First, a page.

Sunday, April 20, 2008

Google Maps Mashup Makes London an Open Book

Finally, a Google Maps mashup I can acquire into. Trailing new , U.S. , and that old standby, ? Beyond the first spots of noodling, well... meh.

But local history, geography, and especially reading -- now we're talking. , a British organisation devoted to encouraging reading, have cooked up a mashup that combines geographics and literature. places thumbnails of over 400 books related to or that return topographic point in Greater London over their relevant locations, right down to the relevant street corner. (It's wish a significantly less creepy version of the cabbie's circuit of the metropolis in Eddie Campbell's , the beginning of the Rebel Depp movie.) Each thumbnail have a popup with a user-modifiable summary.

This is a classic win-win situation. Publishers acquire a encouragement from people who are funny about books written about where they live. The City of Greater London acquires a encouragement from tourers -- or even its ain citizens -- having more than grounds to research and larn about the city. Avid readers acquire great suggestions for new reading material. (Considering my creaky shelves of as yet unread books, maybe that last 1 isn't a win.)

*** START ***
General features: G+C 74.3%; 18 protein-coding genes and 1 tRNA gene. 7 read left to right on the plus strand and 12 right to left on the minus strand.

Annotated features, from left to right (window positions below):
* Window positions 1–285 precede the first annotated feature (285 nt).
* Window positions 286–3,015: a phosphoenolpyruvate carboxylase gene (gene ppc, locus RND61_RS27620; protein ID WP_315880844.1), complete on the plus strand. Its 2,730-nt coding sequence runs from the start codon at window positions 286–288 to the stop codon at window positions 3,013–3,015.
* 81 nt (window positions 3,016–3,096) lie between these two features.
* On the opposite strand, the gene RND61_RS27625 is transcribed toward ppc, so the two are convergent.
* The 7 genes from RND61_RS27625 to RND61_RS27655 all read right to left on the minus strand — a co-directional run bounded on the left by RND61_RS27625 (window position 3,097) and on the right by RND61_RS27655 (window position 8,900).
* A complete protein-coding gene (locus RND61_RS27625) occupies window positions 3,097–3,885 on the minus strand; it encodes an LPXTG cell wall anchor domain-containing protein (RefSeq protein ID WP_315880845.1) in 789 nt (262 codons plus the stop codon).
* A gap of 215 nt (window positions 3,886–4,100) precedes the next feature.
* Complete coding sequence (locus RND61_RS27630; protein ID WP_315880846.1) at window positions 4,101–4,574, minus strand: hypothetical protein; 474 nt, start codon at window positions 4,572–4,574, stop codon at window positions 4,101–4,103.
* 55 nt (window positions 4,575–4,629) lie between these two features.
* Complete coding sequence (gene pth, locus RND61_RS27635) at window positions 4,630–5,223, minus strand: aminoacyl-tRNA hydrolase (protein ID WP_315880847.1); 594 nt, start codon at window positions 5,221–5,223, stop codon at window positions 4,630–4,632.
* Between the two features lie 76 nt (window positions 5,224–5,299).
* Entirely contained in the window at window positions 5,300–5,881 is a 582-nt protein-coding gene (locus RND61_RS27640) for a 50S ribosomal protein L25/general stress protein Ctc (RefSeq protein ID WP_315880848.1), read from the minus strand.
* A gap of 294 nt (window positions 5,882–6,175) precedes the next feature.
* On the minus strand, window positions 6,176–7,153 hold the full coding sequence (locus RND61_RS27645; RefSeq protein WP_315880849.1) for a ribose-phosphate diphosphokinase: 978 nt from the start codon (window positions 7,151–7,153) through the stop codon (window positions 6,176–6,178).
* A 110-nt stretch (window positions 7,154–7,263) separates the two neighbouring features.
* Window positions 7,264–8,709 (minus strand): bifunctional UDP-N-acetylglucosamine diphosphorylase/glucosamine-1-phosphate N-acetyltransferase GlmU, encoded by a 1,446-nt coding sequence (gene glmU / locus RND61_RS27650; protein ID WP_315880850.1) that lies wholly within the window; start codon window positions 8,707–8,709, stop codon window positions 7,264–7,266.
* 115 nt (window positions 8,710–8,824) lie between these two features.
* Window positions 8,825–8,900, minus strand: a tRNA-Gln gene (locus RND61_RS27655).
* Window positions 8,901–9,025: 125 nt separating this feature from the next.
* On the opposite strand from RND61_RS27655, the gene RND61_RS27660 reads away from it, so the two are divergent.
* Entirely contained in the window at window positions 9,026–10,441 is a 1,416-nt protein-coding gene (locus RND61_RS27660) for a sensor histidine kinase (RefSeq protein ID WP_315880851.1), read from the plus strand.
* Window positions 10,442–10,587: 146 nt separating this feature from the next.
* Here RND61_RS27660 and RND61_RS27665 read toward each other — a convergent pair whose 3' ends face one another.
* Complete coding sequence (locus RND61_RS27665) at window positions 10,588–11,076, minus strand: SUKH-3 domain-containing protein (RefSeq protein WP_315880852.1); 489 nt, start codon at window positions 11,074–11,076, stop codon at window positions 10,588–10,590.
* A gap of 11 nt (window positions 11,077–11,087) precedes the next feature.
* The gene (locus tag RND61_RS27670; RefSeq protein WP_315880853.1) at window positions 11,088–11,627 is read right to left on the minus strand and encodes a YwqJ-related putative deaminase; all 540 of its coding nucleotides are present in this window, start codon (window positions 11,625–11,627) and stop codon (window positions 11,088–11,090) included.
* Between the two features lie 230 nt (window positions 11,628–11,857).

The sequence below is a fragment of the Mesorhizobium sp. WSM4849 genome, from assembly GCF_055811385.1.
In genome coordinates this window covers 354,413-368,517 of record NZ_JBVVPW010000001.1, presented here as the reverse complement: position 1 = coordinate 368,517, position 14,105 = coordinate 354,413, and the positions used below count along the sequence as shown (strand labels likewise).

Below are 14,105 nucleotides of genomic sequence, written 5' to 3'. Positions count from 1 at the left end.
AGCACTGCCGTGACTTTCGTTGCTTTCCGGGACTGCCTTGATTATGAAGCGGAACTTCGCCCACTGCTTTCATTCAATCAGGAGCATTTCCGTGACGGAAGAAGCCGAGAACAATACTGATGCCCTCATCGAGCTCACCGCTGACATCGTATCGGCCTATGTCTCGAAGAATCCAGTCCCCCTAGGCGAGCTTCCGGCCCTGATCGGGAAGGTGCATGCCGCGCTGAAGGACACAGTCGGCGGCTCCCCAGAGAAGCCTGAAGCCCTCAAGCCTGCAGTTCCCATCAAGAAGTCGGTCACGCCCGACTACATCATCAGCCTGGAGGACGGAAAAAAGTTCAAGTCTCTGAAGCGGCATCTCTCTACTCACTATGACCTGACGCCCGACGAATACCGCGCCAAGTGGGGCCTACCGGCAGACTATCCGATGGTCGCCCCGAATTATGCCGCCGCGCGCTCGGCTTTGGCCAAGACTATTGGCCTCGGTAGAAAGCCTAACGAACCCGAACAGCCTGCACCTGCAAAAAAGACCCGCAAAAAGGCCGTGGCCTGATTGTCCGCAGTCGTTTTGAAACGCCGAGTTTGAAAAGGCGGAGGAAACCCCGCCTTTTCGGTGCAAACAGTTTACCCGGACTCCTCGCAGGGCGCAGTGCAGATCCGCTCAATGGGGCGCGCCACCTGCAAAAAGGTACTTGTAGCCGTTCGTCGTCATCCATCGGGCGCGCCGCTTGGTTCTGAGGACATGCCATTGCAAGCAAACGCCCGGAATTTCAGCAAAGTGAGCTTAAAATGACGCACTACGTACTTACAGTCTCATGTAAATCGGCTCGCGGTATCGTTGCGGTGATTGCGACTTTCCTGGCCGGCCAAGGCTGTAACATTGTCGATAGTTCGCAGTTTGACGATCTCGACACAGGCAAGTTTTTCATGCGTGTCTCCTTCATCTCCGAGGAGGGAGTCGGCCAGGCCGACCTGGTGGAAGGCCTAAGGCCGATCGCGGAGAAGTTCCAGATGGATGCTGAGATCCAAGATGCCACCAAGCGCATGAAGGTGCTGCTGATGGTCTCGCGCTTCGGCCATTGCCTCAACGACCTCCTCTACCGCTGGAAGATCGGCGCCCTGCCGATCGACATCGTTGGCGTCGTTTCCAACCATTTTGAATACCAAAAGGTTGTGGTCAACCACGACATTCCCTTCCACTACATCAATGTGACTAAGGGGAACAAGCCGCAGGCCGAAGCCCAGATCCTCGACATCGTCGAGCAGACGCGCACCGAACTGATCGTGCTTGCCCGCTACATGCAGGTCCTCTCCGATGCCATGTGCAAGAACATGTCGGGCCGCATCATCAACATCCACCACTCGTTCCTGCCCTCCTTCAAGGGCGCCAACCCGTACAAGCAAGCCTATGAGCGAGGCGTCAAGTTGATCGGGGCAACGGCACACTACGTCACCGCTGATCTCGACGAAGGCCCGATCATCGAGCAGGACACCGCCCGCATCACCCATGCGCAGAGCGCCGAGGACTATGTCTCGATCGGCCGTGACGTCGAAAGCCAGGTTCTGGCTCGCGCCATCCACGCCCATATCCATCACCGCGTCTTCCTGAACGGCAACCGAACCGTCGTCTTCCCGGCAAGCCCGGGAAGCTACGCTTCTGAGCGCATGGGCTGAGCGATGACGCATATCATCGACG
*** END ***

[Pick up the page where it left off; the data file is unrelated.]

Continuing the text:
People react to seeing their hometown represented in the media, especially when it's done right. My first idea after seeing Get Greater London Reading was that I'd wish to see something similar for here in Montreal, though it would probably be dominated by and . My 2nd idea was that, given the amount of Film Industry movies that are shot in this city, it would be sort of cool to demo where different movies were shot -- though the storage warehouse that served as 's put mightiness be anticlimactic.

Going back to books, this also do for a good educational tool. The changeless lamentation of the student, especially in high school, is that they can't associate to what they learn. Putting dramatic literature and history in the linguistic context of their ain vicinities might make more than to pique their involvement than field trips to museums and forts.

What really struck me, however, was how something like this could -- no, should -- be an extension to cities' existent touristry strategy. It works well because it's maintained by its user base; make a good occupation with the initial tools and subsequent publicity and it can go almost self-sustaining. It's been 26 old age since my last visit to Greater London and I'm not certain when my adjacent 1 will be, but I cognize I'll be taking some clip out to make a small literary geographic expedition the adjacent clip I'm there.

[Thanks to for the link.]

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